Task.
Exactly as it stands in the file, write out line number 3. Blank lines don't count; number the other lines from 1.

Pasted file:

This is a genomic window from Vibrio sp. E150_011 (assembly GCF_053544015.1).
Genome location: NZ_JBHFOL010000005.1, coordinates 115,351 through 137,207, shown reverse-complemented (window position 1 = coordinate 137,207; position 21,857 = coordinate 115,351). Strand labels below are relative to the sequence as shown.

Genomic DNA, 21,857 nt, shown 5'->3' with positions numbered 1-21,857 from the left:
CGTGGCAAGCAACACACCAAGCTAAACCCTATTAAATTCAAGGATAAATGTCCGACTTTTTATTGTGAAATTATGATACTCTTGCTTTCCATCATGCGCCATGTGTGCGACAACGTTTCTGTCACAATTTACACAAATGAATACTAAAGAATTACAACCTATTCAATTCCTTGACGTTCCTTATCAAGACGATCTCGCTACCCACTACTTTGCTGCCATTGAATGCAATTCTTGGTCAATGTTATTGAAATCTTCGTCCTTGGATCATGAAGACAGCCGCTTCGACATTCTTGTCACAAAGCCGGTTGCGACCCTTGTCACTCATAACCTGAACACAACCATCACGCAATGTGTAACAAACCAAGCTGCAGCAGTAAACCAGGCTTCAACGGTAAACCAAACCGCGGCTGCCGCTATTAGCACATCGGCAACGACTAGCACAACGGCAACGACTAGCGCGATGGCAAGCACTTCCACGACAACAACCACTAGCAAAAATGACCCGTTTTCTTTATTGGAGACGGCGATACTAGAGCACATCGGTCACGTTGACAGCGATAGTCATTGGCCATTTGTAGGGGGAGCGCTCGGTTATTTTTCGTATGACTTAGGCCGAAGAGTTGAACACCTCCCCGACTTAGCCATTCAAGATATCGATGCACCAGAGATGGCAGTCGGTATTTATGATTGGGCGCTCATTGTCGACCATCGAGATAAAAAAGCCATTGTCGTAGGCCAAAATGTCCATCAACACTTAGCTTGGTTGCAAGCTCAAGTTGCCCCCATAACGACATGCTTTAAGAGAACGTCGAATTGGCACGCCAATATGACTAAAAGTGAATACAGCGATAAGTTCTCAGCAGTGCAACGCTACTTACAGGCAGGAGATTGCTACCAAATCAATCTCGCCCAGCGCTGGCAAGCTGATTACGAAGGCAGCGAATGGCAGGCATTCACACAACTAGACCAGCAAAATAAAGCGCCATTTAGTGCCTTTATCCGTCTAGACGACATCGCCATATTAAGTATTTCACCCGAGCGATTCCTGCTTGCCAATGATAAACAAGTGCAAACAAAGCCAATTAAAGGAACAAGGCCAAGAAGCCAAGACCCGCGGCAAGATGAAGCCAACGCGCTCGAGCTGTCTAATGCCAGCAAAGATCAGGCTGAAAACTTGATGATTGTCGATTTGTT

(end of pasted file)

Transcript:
Genomic DNA, 21,857 nt, shown 5'->3' with positions numbered 1-21,857 from the left: